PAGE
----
Parvovirus in our canine friends is a viral infection. Parvovirus is easily spread from one dog to another. The more common form of Parvovirus attacks the intestines of our Lhasa Apsos, the second form is a virus that will attack the heart. Death can occur in young puppies that have parvovirus. Although radically reduced by conscientious owners vaccinating their puppies early in life, Parvovirus still attacks puppies.
What are the Symptoms and Signs of Parvovirus?
Just as with many of the other diseases are dogs can catch signs to look out for to see if your dog has caught parvovirus are, laziness, being sick, weight loss to the point of anorexia, and diarrhoea that contains blood.
Other signs include eyes and mouth that become red, the heartbeat may also be high even though they have done no exercise, they could also be cold to your touch as their body temperature drops.
How do our Dogs get Parvovirus?
The most common way that Parvovirus is transmitted is when your dog has been in contact with a dog that is infected or again when they eat some feces, in which the virus is contained. As dogs like to smell other dogs’ bottoms they increase the chances of getting the Parvovirus. Likewise, if we have inadvertently walked in some infected dog stool whilst walking we could bring Parvovirus back home on our shoes.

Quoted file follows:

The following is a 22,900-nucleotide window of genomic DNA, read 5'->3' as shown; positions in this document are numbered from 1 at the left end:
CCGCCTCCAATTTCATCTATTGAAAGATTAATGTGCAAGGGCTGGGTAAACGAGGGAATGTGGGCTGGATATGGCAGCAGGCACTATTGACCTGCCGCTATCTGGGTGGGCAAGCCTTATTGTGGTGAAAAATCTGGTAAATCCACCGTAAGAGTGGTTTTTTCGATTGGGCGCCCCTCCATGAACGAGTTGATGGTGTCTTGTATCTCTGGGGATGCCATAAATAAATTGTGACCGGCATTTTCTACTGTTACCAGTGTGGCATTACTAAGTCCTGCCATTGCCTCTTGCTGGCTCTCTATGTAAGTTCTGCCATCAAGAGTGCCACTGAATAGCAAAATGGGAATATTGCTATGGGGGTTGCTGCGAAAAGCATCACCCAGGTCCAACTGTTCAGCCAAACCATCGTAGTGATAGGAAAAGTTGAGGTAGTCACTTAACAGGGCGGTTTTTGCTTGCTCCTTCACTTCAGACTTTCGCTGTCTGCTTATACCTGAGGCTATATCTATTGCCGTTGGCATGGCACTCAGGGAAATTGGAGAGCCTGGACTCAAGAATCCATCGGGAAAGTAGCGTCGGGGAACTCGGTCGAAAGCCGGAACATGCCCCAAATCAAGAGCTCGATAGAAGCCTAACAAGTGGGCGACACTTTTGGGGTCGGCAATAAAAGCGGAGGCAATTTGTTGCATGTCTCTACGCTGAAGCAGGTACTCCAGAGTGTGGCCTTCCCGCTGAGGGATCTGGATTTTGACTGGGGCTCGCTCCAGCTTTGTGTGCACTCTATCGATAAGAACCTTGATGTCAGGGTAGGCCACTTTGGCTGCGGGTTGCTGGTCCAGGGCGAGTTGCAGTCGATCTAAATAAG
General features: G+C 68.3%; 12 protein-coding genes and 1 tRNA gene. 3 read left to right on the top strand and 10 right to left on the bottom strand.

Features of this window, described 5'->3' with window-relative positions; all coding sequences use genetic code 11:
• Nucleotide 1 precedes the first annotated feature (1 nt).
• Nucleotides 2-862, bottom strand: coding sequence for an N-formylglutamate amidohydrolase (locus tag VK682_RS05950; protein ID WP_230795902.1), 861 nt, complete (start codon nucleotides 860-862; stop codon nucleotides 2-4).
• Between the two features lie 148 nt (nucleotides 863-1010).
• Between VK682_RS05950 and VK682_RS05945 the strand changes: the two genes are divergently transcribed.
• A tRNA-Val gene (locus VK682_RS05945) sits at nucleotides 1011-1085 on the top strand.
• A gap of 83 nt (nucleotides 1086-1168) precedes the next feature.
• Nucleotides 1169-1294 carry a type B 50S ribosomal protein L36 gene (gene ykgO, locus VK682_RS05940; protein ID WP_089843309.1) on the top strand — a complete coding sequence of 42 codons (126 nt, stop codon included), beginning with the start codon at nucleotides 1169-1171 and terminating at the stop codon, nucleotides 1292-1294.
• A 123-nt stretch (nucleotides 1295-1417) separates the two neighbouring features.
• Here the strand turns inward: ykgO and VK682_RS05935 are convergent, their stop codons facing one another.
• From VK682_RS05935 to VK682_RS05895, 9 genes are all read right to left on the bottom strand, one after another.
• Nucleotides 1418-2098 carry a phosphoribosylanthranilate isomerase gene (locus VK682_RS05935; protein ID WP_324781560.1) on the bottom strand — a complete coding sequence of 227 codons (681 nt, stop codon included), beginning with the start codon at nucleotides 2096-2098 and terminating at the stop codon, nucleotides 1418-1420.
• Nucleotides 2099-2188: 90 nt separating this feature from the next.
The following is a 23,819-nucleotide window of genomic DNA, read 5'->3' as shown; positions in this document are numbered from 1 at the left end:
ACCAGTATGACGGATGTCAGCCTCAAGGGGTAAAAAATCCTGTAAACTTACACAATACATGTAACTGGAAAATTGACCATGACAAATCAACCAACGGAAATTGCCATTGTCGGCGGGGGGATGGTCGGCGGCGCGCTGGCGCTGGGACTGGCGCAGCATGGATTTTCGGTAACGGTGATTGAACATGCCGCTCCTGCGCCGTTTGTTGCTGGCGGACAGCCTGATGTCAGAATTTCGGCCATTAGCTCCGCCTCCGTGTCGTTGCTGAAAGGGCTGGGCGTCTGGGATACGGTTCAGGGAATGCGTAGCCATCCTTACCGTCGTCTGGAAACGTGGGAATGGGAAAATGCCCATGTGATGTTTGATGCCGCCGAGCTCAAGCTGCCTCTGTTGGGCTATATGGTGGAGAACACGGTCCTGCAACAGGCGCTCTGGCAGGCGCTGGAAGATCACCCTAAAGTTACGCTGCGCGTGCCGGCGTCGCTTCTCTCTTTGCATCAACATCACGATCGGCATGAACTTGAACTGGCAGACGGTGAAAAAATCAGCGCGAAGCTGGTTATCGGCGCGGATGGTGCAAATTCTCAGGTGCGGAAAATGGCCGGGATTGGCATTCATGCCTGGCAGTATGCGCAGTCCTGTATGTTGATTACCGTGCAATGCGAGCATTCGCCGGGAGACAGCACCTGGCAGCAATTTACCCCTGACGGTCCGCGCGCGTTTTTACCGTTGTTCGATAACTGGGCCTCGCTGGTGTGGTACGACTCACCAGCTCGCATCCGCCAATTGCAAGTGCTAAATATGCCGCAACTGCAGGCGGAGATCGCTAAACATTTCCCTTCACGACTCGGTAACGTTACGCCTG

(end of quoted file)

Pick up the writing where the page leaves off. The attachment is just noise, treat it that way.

Is Parvovirus Treatable?
This disease needs to be controlled in a Hospital as a real cure has not been found as of yet. In a hospital environment, the veterinarian will be focused on the symptoms and attempting to cure them, preventing any bacterial attacks. Whilst in this environment intravenous drips with the correct nourishment and fluids will be administered. Although 70% of infected dogs treated in hospitals survive, there are cases that result in death. Caused by secondary bacterial infections in blood with bacterial toxins and dehydration. These other factors are fatal.
Rabies is a virus that attacks the spinal cord and brain of all mammals including us humans. Known around the world, rabies puts fear in the mind of humans, not only for ourselves but fear of our own dogs catching it. There are three places on the Earth where rabies has never been reported this includes Hawaii, Australia, and Antarctica. We can see this virus is everywhere. Around the world every year 50000 humans die because of rabies, the toll for animals goes into millions. This virus rabies, nearly always ends in fatality for animals. If humans can get an anti-rabies vaccination in time and are kept in hospital they can survive, but go through excruciating pain.